Column: Ron DeSantis, the abysmal front-runner among GOP candidates not named Trump

A quizzical man with blurred figures in the foreground
Florida Gov. Ron DeSantis speaks at a political roundtable on May 19 in Bedford, N.H.
(Robert F. Bukaty / Associated Press)

The most depressing thing we learned about the 2024 Republican presidential candidates last week when they met for their first onstage encounter in Milwaukee is that most of them would vote for former President Trump, even if he is a convicted criminal by election day.

Most would probably follow him to hell, too.

This was supposed to be Florida Gov. Ron DeSantis’ breakout night. After all, he is the front-runner among candidates not named Trump. But he didn’t make much of an impression on most commentators. To use one of his favorite insults, he was more a listless vessel than a breakout star.

Opinion Columnist

Robin Abcarian

It turns out that DeSantis is not very good at debate, at least not the kind that prefaces a presidential election. He managed to repeat and contradict himself, promising twice to “send Joe Biden back to his basement” and once to not let Biden “hang out in his basement this time. We’re going to run him ragged around this country.” Make up your mind, Governor!


DeSantis burst onto the national stage during the pandemic, demonizing public health officials like Anthony Fauci; picking pointless fights with Disney, his state’s most important economic driver; and striking out at anything he deemed “woke,” which his own general counsel defined as “the belief there are systemic injustices in American society and the need to address them.” How radical!

Repeatedly touting his state on the campaign trail as “the place where ‘woke’ goes to die,” DeSantis did not utter that word once Wednesday night, which tells us that he finally grasps that it’s a dumb rationale for a presidential campaign.

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Nor did he mention Disney, which has become such a thorn in his side that the man whose campaign bus proclaims “Never Back Down” has gone wobbly. He now professes to have “moved on” when the feud comes up, and has urged Disney to withdraw its federal lawsuit, which claims DeSantis violated the company’s 1st Amendment rights by retaliating for the company’s objections to Florida’s notorious “Don’t Say Gay” law.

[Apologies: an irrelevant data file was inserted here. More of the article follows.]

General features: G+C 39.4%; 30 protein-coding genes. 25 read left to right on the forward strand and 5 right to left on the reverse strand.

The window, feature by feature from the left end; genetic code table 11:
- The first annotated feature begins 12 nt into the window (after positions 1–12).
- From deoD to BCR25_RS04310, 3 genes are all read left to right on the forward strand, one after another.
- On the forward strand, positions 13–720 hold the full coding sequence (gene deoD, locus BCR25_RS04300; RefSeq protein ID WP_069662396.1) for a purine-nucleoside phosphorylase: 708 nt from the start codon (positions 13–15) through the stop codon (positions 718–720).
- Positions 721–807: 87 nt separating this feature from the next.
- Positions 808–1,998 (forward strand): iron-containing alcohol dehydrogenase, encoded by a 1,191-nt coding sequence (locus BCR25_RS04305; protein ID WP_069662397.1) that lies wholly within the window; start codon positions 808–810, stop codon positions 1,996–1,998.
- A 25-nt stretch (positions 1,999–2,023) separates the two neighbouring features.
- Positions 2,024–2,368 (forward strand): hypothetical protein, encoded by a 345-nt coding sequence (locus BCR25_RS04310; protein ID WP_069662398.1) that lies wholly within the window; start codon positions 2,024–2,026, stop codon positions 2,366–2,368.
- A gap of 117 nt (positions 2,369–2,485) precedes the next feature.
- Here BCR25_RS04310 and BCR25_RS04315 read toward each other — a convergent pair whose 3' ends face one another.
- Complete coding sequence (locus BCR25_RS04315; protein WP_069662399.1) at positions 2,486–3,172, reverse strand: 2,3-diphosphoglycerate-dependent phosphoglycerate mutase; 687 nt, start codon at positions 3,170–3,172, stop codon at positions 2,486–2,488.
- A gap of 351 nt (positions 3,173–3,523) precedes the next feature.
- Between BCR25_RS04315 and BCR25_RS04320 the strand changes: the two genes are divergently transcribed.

DeSantis has been falling in polls, with 38-year-old tech bro Vivek Ramaswamy ascending. I think DeSantis’ debate performance helps explain why he’s flailing.

First, as has been noted extensively, the man has exactly zero charisma. As we have seen in the past couple of months, he walks among voters wearing a grin-and-bear-it grimace. He wipes his nose, then shakes hands. He scolds and hectors children.

“Before the debate,” said a report in the New York Times, “Mr. DeSantis’s aides had predicted that he would be the center of attacks. So much for that. Rivals mostly ignored him.” In politics, that’s a fate worse than forgetting which federal departments you want to abolish.


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His first substantial moment, following a question about why the populist anthem “Rich Men North of Richmond” has become an unexpected hit, morphed into a rehearsed attack on Hunter Biden’s overpriced artwork.